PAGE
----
Miguel Trevino Morales is the leader of the Zetas, world's most violent gang, accused of ordering or personally carrying out some 2,000 murders.

He was arrested Monday by Mexican marines in Ciudad Juarez, just across the border from Texas, without a shot being fired.

Law enforcement officials say Trevino Morales launched his criminal career in North Texas.

The Zetas are the most violent drug cartel in Mexico. They are known for torture tactics including beheadings and massacres that have killed hundreds of people at a time.

The Zetas are even linked to the murder of a U.S. federal agent.

Trevino Morales is considered the game-changer, the enforcer, in the Mexican drug wars.

The head of the Dallas Drug Enforcement Administration office told News 8 that Trevino Morales is the most notorious cartel trafficker he has ever seen.

And he got his start in North Texas.

When Trevino Morales was captured on Monday, the military said they also seized $2 million in cash, nine weapons, and 500 rounds of ammunition in his vehicle.

He led the Zetas to the most violent era in Mexican drug trafficking, and he got his start on the streets of Dallas and Mesquite.

As a teenager, a neighbor confirmed that Trevino Morales lived in a house in the Pleasant Grove area of Dallas.

"His mother rented the house from me for four years," the neighbor told WFAA.

Federal authorities believe Trevino Morales first joined a gang in Dallas and then migrated to Mexico, where he joined the Zetas and eventually became their leader.

"The DEA once came here about 10 years ago and they scared me," said the Pleasant Grove neighbor who did not wish to be identified. "They confused me with him, and they asked me a lot of questions."

The DEA would not confirm when Trevino Morales was last known to have been in North Texas.

His family including his mother still live in Mesquite and Dallas.

His brother, Jose Trevino, was arrested in June 2012 for running an illegal horse racing ring that laundered a billion dollars for the Zetas.

Jose Trevino lived in Balch Springs with his wife and children. Police raided the home in June. We went to the house on Tuesday and someone inside called police on us.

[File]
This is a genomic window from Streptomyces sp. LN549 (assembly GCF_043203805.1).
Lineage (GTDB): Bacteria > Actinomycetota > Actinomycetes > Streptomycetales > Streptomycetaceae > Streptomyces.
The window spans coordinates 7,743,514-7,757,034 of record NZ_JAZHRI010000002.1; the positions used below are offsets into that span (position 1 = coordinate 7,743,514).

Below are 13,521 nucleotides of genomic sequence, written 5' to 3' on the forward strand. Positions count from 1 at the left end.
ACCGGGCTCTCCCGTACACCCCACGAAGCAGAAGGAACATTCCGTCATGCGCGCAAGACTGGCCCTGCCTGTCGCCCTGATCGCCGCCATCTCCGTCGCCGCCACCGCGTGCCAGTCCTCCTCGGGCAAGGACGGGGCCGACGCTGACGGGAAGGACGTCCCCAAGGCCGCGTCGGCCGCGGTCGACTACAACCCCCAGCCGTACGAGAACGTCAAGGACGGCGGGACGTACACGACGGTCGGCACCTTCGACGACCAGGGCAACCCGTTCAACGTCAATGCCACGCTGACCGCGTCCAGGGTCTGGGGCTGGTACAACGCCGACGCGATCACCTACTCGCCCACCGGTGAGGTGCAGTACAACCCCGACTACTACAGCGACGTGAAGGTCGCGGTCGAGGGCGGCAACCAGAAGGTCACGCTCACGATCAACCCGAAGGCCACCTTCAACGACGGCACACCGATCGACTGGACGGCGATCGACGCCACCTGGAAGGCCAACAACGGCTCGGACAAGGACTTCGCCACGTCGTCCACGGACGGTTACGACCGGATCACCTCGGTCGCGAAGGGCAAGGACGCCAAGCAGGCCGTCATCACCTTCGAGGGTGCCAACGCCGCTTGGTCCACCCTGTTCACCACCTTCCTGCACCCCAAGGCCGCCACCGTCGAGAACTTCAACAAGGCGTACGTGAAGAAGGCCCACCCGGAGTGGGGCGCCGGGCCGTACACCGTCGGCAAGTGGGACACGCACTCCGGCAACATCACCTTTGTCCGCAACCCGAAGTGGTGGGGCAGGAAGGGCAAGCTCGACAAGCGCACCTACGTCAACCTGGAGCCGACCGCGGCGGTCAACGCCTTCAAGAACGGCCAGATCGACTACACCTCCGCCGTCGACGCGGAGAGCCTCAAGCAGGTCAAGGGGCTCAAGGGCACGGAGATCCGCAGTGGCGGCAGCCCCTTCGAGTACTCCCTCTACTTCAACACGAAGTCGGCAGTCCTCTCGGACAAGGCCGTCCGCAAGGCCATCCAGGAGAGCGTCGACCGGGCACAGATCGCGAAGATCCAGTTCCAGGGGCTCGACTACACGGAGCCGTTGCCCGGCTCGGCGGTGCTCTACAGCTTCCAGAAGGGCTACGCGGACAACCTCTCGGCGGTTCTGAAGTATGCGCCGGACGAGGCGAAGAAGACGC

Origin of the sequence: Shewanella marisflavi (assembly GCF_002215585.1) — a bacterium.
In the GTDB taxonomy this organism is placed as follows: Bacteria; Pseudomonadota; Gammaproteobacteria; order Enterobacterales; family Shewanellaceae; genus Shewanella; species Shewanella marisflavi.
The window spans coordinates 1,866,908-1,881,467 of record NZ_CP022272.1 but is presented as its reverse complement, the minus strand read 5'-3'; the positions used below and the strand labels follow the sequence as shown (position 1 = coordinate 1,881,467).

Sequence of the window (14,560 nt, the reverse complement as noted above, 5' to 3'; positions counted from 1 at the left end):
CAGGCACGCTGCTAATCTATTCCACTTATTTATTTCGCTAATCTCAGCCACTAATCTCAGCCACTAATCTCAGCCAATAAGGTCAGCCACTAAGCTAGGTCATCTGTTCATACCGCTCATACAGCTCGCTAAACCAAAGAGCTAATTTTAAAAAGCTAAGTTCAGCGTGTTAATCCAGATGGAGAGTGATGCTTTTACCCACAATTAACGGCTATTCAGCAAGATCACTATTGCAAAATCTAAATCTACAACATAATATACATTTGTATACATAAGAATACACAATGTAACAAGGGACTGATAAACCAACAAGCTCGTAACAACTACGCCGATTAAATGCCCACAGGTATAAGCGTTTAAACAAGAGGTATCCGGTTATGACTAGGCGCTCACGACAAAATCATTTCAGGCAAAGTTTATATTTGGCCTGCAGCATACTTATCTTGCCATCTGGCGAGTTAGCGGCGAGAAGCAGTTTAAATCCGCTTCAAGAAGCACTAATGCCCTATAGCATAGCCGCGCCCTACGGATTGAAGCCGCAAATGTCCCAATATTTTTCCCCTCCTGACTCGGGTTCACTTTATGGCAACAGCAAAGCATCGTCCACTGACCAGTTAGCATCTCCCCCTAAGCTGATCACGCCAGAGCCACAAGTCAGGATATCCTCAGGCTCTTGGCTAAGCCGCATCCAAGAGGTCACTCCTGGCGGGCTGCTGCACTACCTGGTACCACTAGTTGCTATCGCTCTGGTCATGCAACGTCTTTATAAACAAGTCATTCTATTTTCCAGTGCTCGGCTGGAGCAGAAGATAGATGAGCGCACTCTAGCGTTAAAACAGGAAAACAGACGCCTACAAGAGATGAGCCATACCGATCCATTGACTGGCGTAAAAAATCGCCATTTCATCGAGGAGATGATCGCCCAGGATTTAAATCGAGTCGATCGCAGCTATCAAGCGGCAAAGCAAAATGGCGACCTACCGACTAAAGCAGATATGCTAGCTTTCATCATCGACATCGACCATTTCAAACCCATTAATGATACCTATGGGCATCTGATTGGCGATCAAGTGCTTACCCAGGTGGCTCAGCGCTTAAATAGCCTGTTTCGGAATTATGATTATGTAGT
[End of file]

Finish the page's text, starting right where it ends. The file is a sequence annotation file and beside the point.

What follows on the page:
A woman came to the door and yelled at officers, but wouldn't come outside. Neighbors said they are familiar with what's going on

"They were nice," said a girl who acknowledged that they might be dangerous people. "My mom told me to look at the news."

Federal agents said the Zetas are responsible for thousands of murders on both sides of the border.

In December 2004, Dallas police said the Zetas may have been responsible for an incident on Mimi Court in which one man was killed and three others were wounded.

The Zetas are Mexico's most violent, if not richest, cartel, with the largest turf. A New York indictment against Trevino Morales estimates he received $10 million per month in income from cocaine sales alone, not to mention the money brought in by the cartel's myriad other illicit activities, including kidnapping, extortion, migrant trafficking, weapons trafficking, even theft of oil from state pipelines.

His arrest was particularly pleasing for the United States. Trevino Morales allegedly orchestrated a series of killings on the U.S. side of the border, including several by a group of young U.S. citizens who gunned down their victims on the streets of Laredo. His gang was also believed to be responsible for the slayings of U.S. ICE Agent Jaime Zapata in 2011 and American citizen David Hartley in 2010 on Falcon Lake, which straddles the U.S.-Mexico border.

President Barack Obama praised the Mexican government and vowed to continue supporting the country's fight against drug traffickers.

"I think what it shows is that the new administration of President Pena Nieto is serious about continuing the efforts to break up these transnational drug operations," Obama said in an interview with Univision Tuesday.

"We have to continue doing our part here in the United States to reduce demand, reduce the flow of guns and cash down south," Obama added. "That's the kind of cooperation that I think President Pena Nieto is looking for."

Trevino Morales is "one of the most significant Mexican cartel leaders to be apprehended in several years," the U.S. Drug Enforcement Administration said. "His ruthless leadership has now come to an end."

The Associated Press contributed to this report.


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